Roza’s excitement for daily tests as a potential solution to help contain the spread of the virus was enough that he would subsidize others ability to use them.
What I would do with CrossFit, is pre-commit to seven figures in spend of these things.
Affilates who would want to participate would then have a potential means to speed up the process of reopening their gyms. Roza is prepared to obtain the help of lobbyists to ease government restrictions on gym closures.
How will CrossFit help affiliates negatively affected by COVID?
Roza tackled this question by discussing how CrossFit plans to help on two fronts: funding and sharing of best practices.
The board of directors is currently working on establishing a COVID-19 RX fund with the goal of helping gyms who have had to deal with closures due to the pandemic. Although “still working through the contours”, Roza said that that fund would likely be set up and able to help gyms within the next two months.
Independent of funding, Roza announced that CrossFit will be holding a webinar at the end of September that will include an interview with their infectious disease expert Nadia (no last name given yet) to discuss best practices for how gyms can safely reopen. CrossFit will also publish those best practices for affiliates.
We have to assume from a public health standpoint that it is highly likely COVID will be a part of our lives 12 months from now. I urge everyone…don’t succumb to magical thinking. Get informed and…figure out how you’re going to get a win out of this.
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Racism and sexism are absolutely abhorrent…and there’s zero place for them in CrossFit.
Roza addressed that he plans for CrossFit to affirmatively reach out and do everything they can for the benefit of DEI. Part of that involves challenging unconscious biases. Again, Roza has reflected the seriousness of this issue in the hiring process. Trish Gerlitz will serve as the Head of Culture and Inclusion in CrossFit and will report directly to Roza so that he can be held accountable.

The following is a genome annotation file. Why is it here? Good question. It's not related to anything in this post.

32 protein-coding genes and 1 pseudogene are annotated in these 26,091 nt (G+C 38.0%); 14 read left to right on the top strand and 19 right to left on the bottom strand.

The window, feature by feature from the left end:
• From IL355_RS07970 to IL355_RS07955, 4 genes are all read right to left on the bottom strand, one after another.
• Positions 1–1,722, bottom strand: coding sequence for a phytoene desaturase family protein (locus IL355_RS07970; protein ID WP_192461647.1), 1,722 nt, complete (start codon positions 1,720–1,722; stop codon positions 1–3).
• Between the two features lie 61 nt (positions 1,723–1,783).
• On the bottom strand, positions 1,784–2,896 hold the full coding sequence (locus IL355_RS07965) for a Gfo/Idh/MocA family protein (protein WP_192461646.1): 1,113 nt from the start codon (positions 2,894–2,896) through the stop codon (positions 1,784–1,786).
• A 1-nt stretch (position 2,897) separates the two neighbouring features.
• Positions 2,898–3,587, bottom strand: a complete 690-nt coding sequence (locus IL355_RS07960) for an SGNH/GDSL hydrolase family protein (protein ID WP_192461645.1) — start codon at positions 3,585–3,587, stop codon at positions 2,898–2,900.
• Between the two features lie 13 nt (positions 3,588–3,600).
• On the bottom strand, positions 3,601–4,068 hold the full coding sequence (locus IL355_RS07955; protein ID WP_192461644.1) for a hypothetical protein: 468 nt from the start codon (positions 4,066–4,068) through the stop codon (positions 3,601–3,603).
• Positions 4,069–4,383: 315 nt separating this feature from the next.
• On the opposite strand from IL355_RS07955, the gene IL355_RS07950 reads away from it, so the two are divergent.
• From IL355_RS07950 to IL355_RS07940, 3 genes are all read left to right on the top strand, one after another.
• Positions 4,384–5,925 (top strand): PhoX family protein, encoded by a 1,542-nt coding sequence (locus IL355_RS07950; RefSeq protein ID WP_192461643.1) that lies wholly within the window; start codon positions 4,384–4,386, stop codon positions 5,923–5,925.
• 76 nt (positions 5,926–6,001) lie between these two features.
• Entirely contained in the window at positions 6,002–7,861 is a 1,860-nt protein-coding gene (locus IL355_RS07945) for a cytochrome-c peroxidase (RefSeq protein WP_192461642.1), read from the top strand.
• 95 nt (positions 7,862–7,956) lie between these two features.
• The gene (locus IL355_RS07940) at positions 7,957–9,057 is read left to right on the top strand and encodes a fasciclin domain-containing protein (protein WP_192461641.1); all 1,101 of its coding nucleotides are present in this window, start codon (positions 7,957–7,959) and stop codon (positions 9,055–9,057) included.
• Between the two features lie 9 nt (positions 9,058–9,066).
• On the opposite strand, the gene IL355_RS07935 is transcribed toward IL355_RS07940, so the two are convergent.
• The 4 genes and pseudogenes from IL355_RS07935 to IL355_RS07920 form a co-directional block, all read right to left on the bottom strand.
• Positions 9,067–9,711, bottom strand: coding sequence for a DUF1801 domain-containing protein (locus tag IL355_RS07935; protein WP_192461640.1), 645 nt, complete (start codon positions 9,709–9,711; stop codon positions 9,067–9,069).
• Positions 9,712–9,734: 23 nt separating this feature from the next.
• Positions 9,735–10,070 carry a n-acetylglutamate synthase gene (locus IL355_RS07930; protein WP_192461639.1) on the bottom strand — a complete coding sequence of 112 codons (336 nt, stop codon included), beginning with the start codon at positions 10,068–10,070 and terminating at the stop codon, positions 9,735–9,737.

In addition, CrossFit is forming a council on DEI and how to make sure that it is baked into their decision making. Roza also recognized that DEI needs to be intrinsic to the workforce at HQ. Surrounding himself with women and persons of color is top of mind for Roza in the hiring process so that individuals who would take up CrossFit can see role models in leadership.
Carroll then shared an email that CrossFit has set up that anyone can email to offer feedback about DEI — firstname.lastname@example.org
Roza cited that the three main reasons underserved communities have not been able to take advantage of CrossFit are:
- Availability of gyms
- Accessibility for athletes who aren’t already fit
- Cost of doing CrossFit
In terms of accessibility, Roza stated that part of that is in the way CrossFit coaches are educated to teach. Better preparing coaches on how to properly handle various co-morbidities in beginner CrossFit athletes can hopefully help alleviate that issue.
While discussing the other two reasons, Roza expanded on the The CrossFit Foundation — a nonprofit within CrossFit — that will have a starting endowment of $7 million. It will focus on public health and underserved communities with the goal of building boxes in those communities that are sustainable over time. A search for an Executive Director of the foundation will begin soon.
First things first, Roza said that they will continue to honor affiliates individuality and entrepreneurial spirit as that was a big draw for him when he opened CrossFit Sanitas 8 years ago. Roza plans for CrossFit to build software that can help affiliates implement best practices to expand membership and retain those members.
What if we helped you be a better leader within CrossFit?
What about gyms that de-affiliated?
Roza wants to learn from those who de-affiliated so that he can find paths to provide more value to them, earn back their trust, and help them come back if they’d like to. They are always accepting of informal input but they will also be sending surveys to affiliates for formal feedback.
We are going to adjust affiliate fees based on a country’s economy.
Roza committed to announcing what this adjustment will look by their next town hall saying that they are “very far down the road on this.” The main feature he discussed was the idea of “how many members does it cost to pay an affiliate fee?” Roza said to expect action on this in the near future.
There aren’t enough athletes who can make a living in CrossFit right now.
Roza’s 10 year plan for competitive CrossFit is to have the sport achieve a billion viewers worldwide as a way to expand the avenues by which athletes could monetize being a professional in CrossFit. He specifically mentioned sponsorships, prize money, licensing deals, and leveraging celebrity.
CrossFit can be one of the most highly viewed sports and one of the most participatory sports on the planet.
CrossFit has formed the first ever athlete advisory council consisting of 4 former CrossFit Games athletes to help plan the future of the sport. Roza chose not mention who those members are yet but will announce them “in days”.
Roza and Carroll dove quite deep in this town hall to cover a lot of ground on issues that were of high concern for the community. Expect similar deep dives like these in the future as these town halls will occur on a quarterly basis.
Feature image from CrossFit’s YouTube channel.